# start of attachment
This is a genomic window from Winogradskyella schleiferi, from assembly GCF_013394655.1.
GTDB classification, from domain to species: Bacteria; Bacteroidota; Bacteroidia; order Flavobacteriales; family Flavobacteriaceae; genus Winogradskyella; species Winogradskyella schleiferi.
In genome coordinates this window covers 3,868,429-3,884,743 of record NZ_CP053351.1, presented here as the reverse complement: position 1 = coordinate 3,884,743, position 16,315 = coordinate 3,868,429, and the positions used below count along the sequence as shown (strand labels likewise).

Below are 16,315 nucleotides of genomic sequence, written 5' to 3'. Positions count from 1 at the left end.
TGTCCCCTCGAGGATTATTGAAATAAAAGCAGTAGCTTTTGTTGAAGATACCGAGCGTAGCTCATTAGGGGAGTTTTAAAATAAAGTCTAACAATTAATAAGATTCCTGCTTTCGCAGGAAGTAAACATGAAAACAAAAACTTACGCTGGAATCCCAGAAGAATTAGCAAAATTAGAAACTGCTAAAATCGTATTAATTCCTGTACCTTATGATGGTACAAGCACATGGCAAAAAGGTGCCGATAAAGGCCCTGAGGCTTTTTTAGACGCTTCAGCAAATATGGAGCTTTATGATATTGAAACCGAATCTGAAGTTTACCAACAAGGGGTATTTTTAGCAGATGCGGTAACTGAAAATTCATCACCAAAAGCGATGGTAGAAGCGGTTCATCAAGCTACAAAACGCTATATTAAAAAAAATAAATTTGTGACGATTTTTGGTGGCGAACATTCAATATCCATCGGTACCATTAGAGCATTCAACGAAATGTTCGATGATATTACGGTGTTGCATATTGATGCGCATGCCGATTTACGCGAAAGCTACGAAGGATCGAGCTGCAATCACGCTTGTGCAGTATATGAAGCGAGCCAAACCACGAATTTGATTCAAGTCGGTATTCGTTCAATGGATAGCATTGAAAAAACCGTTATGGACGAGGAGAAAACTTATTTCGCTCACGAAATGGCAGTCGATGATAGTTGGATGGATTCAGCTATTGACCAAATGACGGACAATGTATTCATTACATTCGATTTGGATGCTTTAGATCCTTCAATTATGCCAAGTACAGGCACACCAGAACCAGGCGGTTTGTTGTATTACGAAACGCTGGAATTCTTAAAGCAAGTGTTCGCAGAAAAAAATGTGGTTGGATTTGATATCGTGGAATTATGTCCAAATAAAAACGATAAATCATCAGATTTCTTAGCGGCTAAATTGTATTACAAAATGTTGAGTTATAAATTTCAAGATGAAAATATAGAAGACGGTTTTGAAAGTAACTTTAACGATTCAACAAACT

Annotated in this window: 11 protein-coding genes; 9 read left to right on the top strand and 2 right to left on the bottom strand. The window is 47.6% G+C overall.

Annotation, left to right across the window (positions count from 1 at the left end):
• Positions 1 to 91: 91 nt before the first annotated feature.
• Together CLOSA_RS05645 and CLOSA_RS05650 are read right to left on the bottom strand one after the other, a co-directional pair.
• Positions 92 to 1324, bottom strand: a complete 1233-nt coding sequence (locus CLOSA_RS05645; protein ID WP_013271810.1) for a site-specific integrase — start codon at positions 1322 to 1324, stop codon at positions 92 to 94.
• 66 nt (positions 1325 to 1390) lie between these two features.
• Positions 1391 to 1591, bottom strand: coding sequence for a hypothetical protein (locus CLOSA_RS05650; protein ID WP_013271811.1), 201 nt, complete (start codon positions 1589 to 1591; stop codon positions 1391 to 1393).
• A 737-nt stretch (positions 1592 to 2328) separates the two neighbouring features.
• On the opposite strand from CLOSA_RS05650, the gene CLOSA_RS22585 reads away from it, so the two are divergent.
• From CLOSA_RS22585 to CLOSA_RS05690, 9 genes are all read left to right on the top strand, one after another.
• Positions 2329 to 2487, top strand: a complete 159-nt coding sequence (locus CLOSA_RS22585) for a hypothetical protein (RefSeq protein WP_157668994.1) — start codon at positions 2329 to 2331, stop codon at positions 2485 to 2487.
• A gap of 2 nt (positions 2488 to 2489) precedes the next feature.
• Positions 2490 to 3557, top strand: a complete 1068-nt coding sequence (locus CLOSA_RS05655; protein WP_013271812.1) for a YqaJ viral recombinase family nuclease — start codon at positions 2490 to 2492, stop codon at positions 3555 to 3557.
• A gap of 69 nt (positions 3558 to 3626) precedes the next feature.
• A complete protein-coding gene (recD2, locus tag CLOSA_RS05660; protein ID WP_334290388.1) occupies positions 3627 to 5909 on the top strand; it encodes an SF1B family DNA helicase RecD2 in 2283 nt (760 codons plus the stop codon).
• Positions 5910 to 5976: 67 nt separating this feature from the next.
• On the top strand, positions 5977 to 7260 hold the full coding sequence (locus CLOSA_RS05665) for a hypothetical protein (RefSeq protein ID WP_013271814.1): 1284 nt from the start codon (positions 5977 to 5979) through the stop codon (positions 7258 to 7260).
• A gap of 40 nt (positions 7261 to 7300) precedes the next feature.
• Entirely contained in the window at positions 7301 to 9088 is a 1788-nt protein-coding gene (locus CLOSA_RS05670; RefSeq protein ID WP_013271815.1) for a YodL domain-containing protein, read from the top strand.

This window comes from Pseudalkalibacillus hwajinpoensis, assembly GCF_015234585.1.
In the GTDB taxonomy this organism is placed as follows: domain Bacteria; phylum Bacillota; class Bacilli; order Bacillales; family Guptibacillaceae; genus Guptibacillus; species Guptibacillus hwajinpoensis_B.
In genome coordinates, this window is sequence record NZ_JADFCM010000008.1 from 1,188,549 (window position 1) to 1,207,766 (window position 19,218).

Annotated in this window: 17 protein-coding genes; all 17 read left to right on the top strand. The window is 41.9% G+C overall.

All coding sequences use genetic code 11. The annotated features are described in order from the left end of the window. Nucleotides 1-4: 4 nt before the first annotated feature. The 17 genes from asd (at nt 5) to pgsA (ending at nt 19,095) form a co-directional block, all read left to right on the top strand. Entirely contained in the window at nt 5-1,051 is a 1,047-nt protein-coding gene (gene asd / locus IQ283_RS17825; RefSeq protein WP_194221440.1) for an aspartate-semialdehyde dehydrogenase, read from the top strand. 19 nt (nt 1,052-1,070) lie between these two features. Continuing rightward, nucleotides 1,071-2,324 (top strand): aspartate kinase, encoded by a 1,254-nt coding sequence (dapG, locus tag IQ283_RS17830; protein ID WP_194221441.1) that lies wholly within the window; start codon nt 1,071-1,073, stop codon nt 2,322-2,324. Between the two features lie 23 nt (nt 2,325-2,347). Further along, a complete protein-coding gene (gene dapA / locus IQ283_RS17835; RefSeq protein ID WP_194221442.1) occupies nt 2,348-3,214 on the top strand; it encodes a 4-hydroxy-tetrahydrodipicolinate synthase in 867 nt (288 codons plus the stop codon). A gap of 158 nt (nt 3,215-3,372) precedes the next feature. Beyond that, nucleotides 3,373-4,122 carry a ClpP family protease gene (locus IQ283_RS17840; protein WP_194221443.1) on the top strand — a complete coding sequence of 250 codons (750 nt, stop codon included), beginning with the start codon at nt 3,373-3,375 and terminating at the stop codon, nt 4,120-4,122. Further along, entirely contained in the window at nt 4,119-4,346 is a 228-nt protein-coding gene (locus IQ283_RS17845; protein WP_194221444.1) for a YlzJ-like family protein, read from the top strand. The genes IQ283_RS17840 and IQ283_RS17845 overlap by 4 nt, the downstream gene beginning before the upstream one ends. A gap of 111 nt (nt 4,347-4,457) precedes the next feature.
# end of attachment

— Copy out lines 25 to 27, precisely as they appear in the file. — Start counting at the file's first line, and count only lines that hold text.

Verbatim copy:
This window comes from Pseudalkalibacillus hwajinpoensis, assembly GCF_015234585.1.
In the GTDB taxonomy this organism is placed as follows: domain Bacteria; phylum Bacillota; class Bacilli; order Bacillales; family Guptibacillaceae; genus Guptibacillus; species Guptibacillus hwajinpoensis_B.
In genome coordinates, this window is sequence record NZ_JADFCM010000008.1 from 1,188,549 (window position 1) to 1,207,766 (window position 19,218).